"Our lives are shaped as profoundly by personality as by gender or race."
Susan Cain author of Quiet
The persistent fact that 60% of people are dissatisfied with their job has several contributing factors, with the most significant a poor fit between occupational choice and personality. In the book Do What You Are, the authors tell us that the right job becomes personally fulfilling when it nourishes the most important aspects of our personality.
Knowing our natural abilities, motivators, interests and values has long been an important consideration related to career choice. On the other hand taking the time to assess and fully understand how personality might impact our career can feel a little self indulgent. But when we find ourselves facing a significant career dilemma, with few ideas for how to resolve it, understanding our personality preferences is a great place to start.
Most of us probably began our career journeys with little thought given to personal traits or what might bring us joy as unique individuals. Initial career choices are often made based on the subjects we find easiest in school, what our parents or others think is best for us, or the pressure to become financially self-sufficient as fast as possible. In fact working at an "okay job" for a period of time can be an effective way to become oriented to the world of work.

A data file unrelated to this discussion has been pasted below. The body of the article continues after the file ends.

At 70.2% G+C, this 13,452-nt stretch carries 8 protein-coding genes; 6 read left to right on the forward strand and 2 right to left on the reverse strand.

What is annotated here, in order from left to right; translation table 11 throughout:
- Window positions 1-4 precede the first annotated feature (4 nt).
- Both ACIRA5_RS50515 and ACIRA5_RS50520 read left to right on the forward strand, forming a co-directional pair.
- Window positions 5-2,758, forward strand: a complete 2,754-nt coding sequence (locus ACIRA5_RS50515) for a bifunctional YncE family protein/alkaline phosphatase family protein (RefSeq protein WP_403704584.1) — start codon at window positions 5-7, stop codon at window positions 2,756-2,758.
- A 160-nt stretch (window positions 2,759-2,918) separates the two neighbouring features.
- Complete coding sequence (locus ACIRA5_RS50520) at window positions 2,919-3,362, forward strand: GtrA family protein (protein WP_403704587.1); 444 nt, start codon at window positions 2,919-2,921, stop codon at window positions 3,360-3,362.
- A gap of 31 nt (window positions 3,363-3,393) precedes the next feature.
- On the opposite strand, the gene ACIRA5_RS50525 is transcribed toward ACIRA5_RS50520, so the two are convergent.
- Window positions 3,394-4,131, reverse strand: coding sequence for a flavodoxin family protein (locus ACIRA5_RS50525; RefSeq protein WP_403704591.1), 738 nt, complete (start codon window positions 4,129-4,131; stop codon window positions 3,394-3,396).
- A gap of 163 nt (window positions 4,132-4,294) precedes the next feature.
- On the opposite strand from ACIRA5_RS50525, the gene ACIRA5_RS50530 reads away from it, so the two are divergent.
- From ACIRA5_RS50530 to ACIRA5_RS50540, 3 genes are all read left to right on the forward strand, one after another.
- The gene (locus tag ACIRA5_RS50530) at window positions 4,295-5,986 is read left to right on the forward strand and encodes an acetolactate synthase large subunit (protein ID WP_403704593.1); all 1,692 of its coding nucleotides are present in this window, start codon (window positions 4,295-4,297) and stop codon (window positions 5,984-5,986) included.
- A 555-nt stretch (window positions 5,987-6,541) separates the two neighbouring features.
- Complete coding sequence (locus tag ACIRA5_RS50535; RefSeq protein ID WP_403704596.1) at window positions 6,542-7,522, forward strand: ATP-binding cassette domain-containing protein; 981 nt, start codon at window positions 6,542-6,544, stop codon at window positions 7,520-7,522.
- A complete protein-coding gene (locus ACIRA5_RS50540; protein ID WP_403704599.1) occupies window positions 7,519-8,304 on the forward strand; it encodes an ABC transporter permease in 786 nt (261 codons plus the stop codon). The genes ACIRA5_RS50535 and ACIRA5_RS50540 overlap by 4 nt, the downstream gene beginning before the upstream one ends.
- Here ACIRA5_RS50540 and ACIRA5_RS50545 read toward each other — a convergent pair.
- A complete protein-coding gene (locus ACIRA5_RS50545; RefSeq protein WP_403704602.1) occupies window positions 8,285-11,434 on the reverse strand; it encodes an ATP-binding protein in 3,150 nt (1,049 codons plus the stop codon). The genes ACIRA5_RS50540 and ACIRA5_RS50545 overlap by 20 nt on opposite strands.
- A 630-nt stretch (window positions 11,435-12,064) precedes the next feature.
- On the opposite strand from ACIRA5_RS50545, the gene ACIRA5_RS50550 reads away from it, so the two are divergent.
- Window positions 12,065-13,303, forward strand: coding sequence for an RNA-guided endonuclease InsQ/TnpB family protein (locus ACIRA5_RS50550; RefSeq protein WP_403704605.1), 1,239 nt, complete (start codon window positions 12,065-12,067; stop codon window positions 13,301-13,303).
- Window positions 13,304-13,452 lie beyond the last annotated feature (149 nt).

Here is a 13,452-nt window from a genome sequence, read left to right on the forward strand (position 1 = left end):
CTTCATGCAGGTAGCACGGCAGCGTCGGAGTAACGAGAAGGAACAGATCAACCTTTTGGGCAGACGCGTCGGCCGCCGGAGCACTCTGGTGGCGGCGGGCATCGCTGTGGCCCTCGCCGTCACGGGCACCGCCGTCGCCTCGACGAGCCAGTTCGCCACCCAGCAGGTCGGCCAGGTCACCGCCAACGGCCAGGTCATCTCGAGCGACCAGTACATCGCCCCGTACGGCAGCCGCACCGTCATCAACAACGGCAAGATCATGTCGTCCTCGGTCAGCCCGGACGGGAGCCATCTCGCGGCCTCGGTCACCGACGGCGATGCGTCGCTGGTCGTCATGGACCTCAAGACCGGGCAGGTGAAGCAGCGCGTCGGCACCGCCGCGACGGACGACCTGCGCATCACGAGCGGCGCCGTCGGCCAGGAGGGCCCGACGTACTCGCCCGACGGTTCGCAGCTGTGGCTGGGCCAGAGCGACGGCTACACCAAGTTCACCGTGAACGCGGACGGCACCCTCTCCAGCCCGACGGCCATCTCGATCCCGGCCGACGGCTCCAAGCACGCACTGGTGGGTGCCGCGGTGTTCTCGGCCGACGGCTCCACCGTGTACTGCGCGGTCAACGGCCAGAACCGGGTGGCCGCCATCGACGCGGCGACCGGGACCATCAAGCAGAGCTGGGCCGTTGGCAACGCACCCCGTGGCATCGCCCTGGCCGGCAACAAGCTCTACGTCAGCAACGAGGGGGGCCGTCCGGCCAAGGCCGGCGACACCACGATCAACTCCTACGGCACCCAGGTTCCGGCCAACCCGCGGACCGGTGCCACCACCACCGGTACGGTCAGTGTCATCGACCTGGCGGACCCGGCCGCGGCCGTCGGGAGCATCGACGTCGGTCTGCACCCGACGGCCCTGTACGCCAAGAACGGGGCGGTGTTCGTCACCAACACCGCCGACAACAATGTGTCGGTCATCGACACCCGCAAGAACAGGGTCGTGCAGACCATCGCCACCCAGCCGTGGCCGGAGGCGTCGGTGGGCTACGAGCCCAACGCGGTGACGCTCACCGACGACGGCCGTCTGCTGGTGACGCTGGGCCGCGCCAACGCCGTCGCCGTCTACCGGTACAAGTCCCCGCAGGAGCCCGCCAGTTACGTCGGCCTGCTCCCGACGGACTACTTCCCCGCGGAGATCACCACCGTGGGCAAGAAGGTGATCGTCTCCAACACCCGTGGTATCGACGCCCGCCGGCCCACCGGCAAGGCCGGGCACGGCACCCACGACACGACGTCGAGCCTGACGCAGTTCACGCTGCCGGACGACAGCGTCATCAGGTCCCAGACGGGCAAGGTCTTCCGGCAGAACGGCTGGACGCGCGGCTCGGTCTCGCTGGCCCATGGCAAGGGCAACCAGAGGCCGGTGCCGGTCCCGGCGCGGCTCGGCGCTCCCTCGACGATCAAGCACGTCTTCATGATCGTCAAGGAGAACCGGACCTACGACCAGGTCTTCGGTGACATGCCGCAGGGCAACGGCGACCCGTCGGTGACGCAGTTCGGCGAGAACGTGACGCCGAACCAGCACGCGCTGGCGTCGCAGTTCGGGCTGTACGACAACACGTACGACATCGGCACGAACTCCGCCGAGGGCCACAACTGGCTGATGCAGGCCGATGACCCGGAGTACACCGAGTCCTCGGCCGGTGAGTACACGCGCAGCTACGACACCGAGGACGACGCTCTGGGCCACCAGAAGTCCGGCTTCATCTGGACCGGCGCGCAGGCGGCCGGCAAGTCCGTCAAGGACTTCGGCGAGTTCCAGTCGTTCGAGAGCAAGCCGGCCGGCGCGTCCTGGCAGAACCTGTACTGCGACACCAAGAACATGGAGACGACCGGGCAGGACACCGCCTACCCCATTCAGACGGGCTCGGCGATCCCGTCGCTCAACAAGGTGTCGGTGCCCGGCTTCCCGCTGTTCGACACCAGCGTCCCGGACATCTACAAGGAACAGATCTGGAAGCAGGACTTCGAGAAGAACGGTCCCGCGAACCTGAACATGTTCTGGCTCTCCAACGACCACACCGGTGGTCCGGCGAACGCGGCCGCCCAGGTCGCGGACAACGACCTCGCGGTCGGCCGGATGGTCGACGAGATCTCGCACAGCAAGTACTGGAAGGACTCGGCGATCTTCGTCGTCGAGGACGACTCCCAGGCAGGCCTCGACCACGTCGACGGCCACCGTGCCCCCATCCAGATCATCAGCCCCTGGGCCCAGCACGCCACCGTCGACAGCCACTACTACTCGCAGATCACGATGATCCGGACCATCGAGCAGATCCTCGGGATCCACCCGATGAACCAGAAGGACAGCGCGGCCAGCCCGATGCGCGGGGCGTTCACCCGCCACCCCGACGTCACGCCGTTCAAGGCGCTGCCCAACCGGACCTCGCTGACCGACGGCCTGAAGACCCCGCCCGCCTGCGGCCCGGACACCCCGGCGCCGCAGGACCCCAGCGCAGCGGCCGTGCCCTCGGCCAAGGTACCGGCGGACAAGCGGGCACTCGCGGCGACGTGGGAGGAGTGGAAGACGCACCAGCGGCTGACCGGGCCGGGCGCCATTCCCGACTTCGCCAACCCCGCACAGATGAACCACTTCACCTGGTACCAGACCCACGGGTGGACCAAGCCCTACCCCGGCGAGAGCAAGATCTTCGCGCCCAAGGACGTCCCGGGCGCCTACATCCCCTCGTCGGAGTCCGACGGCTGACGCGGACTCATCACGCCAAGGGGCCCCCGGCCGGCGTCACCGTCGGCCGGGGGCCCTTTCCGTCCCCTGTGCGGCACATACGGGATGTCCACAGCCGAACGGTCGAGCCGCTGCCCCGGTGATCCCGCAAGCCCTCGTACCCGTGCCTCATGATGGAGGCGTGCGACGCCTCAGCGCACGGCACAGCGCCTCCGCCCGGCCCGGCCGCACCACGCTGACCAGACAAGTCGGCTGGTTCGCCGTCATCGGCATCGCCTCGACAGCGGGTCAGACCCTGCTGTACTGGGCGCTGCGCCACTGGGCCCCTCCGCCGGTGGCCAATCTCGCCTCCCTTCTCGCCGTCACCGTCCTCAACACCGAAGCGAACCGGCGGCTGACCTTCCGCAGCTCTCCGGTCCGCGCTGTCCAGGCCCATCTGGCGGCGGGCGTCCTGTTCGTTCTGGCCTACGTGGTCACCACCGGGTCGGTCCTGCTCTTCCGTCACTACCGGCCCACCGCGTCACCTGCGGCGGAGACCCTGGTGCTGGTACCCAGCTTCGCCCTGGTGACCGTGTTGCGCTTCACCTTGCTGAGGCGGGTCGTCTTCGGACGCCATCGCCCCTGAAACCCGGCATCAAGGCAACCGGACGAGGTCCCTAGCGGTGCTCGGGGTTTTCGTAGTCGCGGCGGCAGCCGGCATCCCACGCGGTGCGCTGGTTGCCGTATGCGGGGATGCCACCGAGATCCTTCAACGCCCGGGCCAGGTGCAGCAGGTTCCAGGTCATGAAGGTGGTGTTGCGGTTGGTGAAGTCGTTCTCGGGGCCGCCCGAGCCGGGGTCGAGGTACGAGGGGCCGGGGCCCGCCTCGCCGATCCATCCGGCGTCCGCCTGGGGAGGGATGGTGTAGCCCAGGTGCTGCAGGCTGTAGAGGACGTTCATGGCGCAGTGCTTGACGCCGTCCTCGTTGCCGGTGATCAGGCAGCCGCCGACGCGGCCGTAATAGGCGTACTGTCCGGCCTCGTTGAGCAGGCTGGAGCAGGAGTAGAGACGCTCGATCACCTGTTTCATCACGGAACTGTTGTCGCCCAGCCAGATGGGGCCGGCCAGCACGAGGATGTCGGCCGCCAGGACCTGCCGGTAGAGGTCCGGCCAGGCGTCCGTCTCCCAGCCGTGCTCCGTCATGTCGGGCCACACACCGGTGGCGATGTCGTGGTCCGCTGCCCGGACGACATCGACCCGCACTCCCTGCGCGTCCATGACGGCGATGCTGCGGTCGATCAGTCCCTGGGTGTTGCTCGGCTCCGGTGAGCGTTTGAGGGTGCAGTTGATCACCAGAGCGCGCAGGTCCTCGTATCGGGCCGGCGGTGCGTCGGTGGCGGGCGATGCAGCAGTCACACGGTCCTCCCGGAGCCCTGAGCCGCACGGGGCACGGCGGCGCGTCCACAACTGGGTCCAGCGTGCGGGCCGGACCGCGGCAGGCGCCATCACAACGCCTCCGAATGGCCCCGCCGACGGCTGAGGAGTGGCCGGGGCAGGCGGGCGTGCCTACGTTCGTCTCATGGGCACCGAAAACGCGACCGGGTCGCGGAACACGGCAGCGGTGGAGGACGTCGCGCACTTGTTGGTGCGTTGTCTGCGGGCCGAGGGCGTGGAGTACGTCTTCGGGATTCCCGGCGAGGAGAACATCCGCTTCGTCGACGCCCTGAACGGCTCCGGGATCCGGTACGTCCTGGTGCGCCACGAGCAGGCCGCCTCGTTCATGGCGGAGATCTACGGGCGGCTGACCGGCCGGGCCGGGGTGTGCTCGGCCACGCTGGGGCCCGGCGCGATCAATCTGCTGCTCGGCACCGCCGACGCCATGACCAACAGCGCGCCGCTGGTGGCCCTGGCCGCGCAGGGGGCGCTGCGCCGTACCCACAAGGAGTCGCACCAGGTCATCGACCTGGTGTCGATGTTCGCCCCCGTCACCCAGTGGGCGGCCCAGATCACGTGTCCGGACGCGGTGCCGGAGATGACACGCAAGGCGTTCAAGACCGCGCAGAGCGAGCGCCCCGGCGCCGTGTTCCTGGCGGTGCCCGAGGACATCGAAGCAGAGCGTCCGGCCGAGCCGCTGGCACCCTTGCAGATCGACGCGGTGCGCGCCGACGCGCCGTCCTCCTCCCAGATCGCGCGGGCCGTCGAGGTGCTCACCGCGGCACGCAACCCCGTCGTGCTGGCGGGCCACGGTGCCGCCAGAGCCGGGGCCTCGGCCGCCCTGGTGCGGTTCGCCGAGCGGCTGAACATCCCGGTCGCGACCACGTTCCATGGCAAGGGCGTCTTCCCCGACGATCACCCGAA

But to achieve real and lasting career satisfaction individuals first need to thoroughly understand personal preferences and then determine the kind of work that would be most meaningful.
Here's what we need to know about our personality to improve our career choice,and to find a work environment in which we are more likely to thrive.
* our energy orientation - what drains or invigorates us
* how we gather and process information
* how we prefer to make decisions
* how we form conclusions
* how we respond to, mitigate and manage stress
* how we take action
* how we adapt to change
* how we manage conflict
* our personal sensitivity levels
When the above items are understood and accepted, you can then intentionally create strategies for managing the people and the situations you encounter in your daily life and work. The result can be a marked increase in your career success and satisfaction.
There are several excellent personality tools available. The Myers Briggs Type Inventory (MBTI) is regarded as a leading assessment for career planning. One source for the MBTI is the Kiersey Temperament Sorter-II available online - simply google the name. The initial assessment is free and provides you with your MBTI 4-letter type.
Work is far more likely to feel satisfying when we acknowledge and apply our personality preferences.
Take good care of yourself,